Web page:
On a sunny spring day last year, I spent a pleasant hour or so shopping at my local market. The produce was fresh and appealing, the fish and seafood incomparable. My produce included goodies like ripe tomatoes; big bunches of fresh greens; tender artichokes picked so young that they have no fibrous choke; and juicy oranges and plums. On top lay my purchases from the fish hall: a pound of small shrimp and another of freshly caught tuna, from which I got three thick tuna steaks. I filled two large shopping baskets with food, for a total cost of about $18.
On the way back to my vacation rental (a one-bedroom apartment in the city center that cost me $800, utilities included), I stopped in a local tavern for a drink and a snack so filling that it ended up being my lunch. The cost? About $4.
These are the kinds of prices you expect to find in inexpensive, Latin American beach towns. But I was in Europe—specifically, in Jerez de la Frontera, in sunny southern Spain.
Spain has long been one of the lowest-cost countries in Western Europe, offering great bang for your buck. And lately it’s been even more affordable, thanks to a low euro-to-dollar exchange rate. During my time in Jerez, $1,500 covered all my monthly living expenses, including rent.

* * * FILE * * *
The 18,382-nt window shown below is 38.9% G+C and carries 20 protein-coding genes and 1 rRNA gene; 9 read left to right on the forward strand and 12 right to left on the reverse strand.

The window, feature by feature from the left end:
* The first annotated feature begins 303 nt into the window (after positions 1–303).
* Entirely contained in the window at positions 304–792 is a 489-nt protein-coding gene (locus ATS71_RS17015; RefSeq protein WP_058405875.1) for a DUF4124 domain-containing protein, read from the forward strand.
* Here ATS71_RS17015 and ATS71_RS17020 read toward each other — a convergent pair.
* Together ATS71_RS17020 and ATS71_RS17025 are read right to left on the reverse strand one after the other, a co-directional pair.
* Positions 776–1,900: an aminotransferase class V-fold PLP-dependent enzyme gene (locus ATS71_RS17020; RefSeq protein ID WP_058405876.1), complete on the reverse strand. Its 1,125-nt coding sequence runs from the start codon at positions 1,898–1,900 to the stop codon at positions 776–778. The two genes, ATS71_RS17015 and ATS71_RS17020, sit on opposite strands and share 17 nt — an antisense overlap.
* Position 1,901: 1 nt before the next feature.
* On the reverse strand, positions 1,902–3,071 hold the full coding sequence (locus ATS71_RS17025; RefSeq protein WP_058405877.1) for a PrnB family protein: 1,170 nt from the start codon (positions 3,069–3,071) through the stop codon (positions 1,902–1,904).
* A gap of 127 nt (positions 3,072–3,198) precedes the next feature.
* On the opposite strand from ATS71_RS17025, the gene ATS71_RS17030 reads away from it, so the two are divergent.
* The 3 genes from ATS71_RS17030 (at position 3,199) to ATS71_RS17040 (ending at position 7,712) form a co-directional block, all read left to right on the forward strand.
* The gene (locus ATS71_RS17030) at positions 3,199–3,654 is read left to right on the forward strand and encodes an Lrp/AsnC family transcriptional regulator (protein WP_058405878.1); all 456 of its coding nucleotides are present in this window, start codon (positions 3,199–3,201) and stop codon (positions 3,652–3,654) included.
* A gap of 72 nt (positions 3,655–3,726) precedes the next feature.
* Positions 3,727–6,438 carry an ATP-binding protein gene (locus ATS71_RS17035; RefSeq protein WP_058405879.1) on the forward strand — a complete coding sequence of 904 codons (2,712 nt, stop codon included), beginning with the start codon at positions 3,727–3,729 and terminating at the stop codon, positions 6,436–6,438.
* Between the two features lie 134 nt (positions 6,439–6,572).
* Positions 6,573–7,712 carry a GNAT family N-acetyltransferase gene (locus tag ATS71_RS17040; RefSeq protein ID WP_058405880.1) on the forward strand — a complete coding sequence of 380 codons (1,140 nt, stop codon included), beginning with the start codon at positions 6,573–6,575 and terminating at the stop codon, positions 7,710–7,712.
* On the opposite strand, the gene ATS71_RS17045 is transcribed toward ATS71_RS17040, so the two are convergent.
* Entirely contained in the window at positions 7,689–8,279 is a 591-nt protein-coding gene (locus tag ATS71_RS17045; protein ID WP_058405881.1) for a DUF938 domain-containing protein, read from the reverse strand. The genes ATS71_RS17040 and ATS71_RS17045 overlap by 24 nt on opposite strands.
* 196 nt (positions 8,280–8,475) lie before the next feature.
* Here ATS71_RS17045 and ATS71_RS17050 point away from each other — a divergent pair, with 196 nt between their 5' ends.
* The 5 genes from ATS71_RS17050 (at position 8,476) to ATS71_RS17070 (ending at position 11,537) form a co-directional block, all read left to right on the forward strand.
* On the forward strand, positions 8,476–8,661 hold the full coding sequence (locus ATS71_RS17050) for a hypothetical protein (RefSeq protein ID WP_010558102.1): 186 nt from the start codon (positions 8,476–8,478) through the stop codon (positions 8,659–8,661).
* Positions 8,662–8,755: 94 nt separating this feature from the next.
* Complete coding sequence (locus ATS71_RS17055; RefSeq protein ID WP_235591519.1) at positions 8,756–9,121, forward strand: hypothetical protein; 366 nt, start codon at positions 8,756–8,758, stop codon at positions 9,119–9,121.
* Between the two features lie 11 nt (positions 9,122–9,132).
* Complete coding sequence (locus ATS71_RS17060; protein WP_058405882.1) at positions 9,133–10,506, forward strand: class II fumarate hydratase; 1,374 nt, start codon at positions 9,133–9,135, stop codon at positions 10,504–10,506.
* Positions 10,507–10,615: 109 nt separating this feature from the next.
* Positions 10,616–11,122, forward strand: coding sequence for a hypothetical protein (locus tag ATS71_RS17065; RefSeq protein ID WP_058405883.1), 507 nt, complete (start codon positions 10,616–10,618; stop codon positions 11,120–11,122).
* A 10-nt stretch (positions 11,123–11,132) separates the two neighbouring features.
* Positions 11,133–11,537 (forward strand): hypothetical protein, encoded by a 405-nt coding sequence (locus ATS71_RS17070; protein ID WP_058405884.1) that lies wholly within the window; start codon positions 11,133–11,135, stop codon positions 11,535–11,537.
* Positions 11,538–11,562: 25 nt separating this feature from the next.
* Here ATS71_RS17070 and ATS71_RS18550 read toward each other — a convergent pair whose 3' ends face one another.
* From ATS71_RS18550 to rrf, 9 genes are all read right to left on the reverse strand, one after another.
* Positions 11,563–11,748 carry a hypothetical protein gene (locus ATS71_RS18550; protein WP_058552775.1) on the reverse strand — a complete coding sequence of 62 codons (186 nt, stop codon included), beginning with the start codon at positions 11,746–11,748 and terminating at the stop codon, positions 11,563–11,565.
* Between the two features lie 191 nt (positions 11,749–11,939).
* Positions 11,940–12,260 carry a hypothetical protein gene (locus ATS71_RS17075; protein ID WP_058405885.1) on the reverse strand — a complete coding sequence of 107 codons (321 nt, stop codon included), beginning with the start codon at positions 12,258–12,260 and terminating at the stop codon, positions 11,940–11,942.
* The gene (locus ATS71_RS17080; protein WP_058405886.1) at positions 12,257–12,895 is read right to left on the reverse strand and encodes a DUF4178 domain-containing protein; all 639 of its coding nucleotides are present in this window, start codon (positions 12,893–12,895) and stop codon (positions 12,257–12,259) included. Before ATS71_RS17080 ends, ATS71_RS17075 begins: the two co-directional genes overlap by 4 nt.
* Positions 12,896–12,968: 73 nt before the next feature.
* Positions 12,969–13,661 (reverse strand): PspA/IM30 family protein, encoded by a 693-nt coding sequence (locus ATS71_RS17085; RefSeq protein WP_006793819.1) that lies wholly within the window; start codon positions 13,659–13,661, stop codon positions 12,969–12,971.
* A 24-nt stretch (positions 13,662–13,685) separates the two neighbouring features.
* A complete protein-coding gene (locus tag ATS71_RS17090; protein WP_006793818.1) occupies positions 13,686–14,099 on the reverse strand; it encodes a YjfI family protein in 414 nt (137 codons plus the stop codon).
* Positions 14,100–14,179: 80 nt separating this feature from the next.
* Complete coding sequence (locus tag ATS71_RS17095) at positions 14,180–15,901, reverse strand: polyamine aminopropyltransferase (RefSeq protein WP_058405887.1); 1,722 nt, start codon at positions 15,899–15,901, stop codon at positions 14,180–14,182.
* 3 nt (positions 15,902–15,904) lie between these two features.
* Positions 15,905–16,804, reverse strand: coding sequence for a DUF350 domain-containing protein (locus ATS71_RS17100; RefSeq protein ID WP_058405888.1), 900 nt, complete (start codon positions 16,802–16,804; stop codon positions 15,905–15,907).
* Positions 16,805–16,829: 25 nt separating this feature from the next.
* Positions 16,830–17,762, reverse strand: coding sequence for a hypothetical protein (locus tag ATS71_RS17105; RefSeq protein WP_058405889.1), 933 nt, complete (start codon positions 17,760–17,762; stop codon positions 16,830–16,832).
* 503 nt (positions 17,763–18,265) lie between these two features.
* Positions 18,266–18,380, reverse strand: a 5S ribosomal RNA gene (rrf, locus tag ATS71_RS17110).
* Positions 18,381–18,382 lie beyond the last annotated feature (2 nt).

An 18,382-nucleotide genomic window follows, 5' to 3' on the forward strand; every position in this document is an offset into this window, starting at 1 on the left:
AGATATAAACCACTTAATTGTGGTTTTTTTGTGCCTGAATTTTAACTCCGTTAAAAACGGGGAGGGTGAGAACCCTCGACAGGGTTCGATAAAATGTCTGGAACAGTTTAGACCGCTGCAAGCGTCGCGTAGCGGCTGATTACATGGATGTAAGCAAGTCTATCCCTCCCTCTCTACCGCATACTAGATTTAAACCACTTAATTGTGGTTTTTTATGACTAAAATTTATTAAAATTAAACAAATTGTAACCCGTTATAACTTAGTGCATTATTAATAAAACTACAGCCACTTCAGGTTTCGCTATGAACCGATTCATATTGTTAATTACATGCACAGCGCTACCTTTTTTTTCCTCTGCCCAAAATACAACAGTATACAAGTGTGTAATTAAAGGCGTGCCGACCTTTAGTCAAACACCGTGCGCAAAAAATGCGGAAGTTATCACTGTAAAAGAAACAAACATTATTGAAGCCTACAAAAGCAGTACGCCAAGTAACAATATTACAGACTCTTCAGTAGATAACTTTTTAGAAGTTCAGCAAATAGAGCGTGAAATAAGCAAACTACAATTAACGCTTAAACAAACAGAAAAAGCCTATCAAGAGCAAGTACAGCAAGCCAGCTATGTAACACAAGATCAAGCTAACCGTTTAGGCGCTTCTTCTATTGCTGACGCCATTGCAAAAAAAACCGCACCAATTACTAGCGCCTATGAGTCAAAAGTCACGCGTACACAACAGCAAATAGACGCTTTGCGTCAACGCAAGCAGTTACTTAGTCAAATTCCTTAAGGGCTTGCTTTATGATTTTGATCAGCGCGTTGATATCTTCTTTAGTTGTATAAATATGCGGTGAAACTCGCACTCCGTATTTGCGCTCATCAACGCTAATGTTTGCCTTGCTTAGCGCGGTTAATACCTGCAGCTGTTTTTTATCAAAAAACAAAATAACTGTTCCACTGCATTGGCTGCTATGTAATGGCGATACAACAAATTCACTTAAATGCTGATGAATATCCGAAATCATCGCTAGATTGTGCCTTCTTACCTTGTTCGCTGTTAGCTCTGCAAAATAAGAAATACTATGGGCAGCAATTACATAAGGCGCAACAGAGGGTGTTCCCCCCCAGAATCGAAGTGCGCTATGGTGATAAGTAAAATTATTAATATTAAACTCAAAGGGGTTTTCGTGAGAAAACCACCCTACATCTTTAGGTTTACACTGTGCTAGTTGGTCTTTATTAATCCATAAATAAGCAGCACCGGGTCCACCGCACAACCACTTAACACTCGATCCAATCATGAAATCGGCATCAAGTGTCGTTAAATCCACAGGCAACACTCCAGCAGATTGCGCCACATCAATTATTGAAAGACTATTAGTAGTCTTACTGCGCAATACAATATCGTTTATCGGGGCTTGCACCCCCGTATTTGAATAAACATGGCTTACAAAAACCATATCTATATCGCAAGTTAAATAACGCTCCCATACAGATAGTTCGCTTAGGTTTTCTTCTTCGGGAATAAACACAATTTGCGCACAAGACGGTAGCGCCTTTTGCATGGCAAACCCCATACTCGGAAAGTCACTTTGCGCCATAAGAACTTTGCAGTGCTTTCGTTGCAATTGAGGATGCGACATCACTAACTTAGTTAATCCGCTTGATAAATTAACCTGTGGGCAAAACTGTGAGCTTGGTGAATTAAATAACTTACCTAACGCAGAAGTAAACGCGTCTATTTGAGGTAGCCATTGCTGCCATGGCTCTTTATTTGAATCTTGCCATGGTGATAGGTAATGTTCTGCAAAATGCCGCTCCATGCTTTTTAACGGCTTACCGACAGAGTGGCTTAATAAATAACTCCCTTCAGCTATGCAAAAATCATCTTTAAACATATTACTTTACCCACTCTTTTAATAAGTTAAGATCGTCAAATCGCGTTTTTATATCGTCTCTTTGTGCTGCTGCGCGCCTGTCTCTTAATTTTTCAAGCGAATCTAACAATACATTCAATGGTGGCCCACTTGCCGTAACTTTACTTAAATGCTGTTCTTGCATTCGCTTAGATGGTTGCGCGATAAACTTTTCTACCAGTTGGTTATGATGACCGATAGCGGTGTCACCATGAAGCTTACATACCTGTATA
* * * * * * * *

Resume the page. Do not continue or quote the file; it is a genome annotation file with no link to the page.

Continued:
There are any number of small cities in Spain where a single person can live comfortably on that amount, and a couple can live on $2,000 a month or less.
Many North Americans choose to live part-time in Europe, just as I do. Some of them book short-term house or apartment rentals, as I did in Jerez. Others end up buying a home that they can rent out when they’re not there.
In Jerez, for instance, one- and even two-bedroom apartments in the city center can be found for under $100,000. In the popular seaside city of Alicante, on Spain’s eastern Mediterranean coast, you’ll have numerous small apartments to choose from at that price, even in the historic center.
Looking to live full-time in Spain? If so, you can take advantage of long-term rental rates, which cost less per month than short-term. A place like my $800-a-month vacation rental in Jerez, for instance, would rent for about $400 a month long-term. With long-term rentals you do generally have to pay for your own utilities. But in many beach destinations in Spain, winter heating costs are minimal and sea breezes cool the summer heat.
So whether you’re dreaming of full-time living in Europe or just an extended stay, consider Spain this year. I certainly am… In fact, I’ve already bought my ticket.
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